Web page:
Andrew Payton

“We live on a finite planet, and economic growth is no longer a viable measurement of success, especially when surplus wealth is concentrated into a few hands. We need to act more urgently than we have ever done anything as a species. End all fossil fuel extraction now, stop cutting down the world’s tropical forests, invest in renewable energy and regenerative agriculture. We need to invest the carbon budget into expanding renewable resources as quickly as possible, but also with drastic cuts in energy needs in the western world. It’s a matter of political will. We don’t have time for more of the same schemes, clever accounting, and broken promises – the future of all species is at stake and you are failing us.”
Andrew Payton, 35, works in online education, Virginia, US

‘Time is running out – I want to see actions, not promises’

Wellington Victor da Silva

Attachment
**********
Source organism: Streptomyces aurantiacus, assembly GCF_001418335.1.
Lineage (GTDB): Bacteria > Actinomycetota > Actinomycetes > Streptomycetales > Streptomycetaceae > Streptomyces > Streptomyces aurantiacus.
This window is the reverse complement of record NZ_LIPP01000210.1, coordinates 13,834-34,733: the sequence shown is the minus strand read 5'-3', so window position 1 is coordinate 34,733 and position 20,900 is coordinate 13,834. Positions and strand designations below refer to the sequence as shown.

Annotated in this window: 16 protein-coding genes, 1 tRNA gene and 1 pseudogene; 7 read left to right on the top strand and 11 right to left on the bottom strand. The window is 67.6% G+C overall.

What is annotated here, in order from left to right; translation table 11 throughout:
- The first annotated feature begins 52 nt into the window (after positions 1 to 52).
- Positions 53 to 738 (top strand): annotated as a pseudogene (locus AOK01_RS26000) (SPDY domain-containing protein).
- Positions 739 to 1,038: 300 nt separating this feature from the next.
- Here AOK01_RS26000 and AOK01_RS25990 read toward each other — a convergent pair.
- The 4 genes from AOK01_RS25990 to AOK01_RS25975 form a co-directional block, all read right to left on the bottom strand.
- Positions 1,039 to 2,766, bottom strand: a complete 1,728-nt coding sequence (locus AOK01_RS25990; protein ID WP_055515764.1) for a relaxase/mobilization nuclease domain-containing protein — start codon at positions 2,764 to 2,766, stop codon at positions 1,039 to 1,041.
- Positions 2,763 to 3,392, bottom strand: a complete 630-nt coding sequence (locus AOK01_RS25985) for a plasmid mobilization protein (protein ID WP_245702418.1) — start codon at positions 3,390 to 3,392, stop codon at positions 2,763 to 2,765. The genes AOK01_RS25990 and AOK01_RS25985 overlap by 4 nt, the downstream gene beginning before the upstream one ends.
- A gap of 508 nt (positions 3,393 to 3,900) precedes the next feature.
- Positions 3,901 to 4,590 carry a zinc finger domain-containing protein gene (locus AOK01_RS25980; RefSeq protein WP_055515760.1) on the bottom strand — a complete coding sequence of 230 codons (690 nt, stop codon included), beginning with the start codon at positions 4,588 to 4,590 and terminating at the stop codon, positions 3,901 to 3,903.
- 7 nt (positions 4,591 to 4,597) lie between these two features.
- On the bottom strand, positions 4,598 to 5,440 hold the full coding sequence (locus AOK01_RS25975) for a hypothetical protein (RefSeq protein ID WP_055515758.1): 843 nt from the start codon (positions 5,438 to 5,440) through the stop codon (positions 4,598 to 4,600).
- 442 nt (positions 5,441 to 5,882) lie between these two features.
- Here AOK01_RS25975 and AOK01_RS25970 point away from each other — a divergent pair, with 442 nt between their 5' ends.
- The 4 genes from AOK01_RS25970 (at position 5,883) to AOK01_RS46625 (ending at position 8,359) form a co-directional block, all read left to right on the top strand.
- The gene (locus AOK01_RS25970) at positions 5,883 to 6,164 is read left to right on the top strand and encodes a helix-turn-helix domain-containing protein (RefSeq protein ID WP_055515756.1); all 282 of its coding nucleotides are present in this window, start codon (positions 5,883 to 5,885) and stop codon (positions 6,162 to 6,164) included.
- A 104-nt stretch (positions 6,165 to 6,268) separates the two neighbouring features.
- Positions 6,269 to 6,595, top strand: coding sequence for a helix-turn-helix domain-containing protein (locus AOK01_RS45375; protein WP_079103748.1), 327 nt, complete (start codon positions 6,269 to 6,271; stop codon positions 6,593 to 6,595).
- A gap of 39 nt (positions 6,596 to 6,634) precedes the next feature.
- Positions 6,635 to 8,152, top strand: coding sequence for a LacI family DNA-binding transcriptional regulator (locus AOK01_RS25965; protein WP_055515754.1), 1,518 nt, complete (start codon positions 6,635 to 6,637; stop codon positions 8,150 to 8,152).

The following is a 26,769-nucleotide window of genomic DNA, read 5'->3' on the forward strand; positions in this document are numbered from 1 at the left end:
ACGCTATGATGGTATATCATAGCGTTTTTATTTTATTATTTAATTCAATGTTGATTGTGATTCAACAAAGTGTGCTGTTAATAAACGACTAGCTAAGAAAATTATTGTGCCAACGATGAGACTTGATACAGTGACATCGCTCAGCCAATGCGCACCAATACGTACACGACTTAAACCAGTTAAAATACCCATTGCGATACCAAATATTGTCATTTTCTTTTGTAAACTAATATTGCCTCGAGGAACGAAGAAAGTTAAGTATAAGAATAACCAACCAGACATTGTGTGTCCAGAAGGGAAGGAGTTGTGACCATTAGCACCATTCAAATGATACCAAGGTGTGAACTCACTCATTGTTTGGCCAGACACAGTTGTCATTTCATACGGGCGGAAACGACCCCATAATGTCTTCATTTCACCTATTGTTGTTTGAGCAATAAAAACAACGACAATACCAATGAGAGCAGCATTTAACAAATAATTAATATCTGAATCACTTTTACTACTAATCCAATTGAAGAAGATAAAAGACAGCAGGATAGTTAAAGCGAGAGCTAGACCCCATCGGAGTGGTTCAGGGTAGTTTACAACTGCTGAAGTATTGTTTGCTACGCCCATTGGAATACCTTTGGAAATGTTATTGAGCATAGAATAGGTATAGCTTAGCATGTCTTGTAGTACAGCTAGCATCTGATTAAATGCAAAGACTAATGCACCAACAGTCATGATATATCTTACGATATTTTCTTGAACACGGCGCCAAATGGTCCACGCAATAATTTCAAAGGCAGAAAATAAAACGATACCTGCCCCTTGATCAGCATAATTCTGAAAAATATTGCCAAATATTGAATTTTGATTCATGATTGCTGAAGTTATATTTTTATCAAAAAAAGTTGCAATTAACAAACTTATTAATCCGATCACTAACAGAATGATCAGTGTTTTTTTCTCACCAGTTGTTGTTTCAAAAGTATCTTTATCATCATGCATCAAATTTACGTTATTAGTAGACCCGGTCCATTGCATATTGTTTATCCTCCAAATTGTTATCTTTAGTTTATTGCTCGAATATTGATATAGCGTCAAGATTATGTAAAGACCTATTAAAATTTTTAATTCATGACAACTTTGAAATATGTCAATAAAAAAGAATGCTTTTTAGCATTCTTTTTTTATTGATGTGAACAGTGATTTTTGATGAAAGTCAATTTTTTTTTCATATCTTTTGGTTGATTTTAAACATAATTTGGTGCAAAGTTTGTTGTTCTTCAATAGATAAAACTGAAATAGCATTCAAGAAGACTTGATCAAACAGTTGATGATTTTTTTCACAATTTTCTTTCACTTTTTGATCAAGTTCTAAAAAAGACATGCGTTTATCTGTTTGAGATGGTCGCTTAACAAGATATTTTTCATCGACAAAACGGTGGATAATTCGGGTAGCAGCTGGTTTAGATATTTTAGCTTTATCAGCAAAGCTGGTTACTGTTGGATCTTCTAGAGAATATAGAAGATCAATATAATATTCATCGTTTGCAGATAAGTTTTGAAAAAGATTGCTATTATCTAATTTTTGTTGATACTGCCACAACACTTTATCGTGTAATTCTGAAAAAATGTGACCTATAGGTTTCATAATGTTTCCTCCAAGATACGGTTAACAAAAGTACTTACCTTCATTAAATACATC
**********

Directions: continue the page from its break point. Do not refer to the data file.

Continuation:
“I want to see actions instead of beautiful and unrealistic promises, I want to see trees being planted, I want to see renewable energy sources and cutting emissions. While you are postponing real and concrete actions, my country is drying up, our forests are being consumed by hell-like flames, my body is being exposed to harmful temperatures, our animals are being extinguished at an unprecedented level. I want to see progress – it’s just a matter of time until the irreversible. We’ve had a lot of summits but not a lot of action. The current president has weakened environmental protections – Brazil needs laws to regulate agriculture, mining and logging in the Amazon.”
Wellington Vitor da Silva, 21, software quality analyst, Londrina, Brazil